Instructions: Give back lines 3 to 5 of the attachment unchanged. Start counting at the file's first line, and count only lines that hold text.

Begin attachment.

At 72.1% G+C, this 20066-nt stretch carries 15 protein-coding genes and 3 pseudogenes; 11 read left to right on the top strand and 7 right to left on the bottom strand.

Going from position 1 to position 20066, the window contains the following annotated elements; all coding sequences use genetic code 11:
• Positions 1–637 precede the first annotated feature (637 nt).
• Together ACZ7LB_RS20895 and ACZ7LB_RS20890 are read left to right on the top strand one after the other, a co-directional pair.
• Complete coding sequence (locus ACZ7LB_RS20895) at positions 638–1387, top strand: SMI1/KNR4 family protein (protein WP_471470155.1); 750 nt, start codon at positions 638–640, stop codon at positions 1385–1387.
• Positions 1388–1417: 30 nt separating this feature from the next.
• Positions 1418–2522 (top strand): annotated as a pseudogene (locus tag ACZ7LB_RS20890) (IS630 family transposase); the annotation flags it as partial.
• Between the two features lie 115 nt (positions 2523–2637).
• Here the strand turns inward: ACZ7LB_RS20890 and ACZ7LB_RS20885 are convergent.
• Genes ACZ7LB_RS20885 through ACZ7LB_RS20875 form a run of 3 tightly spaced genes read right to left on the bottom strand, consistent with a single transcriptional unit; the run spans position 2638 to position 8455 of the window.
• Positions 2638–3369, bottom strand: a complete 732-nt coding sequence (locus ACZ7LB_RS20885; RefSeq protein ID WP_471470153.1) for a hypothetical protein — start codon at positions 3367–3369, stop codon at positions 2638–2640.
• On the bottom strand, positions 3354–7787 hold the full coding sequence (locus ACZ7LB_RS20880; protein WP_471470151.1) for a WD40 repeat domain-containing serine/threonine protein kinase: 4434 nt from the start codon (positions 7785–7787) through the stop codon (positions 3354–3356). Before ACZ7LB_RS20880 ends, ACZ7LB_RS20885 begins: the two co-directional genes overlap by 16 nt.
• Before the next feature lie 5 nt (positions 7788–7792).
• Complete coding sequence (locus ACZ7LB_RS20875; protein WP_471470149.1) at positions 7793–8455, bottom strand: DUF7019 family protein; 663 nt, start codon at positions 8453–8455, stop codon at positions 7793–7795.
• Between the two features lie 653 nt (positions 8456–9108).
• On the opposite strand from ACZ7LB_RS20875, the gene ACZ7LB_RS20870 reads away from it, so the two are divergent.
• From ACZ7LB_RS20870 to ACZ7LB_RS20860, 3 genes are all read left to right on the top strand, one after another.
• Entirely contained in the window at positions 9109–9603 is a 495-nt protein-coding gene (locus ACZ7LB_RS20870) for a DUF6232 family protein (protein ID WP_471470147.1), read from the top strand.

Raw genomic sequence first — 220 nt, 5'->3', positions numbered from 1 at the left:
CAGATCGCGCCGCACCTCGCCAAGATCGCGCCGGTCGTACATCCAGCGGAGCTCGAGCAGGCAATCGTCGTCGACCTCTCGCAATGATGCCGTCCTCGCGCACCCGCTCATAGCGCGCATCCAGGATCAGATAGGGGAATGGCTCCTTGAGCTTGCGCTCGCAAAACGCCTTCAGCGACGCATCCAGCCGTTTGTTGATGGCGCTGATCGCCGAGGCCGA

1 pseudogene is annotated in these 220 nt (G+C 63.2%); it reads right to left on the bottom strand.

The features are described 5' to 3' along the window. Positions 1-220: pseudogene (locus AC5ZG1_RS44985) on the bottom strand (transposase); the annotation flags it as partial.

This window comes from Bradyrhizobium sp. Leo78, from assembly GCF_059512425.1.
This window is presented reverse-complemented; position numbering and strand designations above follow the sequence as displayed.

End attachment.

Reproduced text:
• Positions 1–637 precede the first annotated feature (637 nt).
• Together ACZ7LB_RS20895 and ACZ7LB_RS20890 are read left to right on the top strand one after the other, a co-directional pair.
• Complete coding sequence (locus ACZ7LB_RS20895) at positions 638–1387, top strand: SMI1/KNR4 family protein (protein WP_471470155.1); 750 nt, start codon at positions 638–640, stop codon at positions 1385–1387.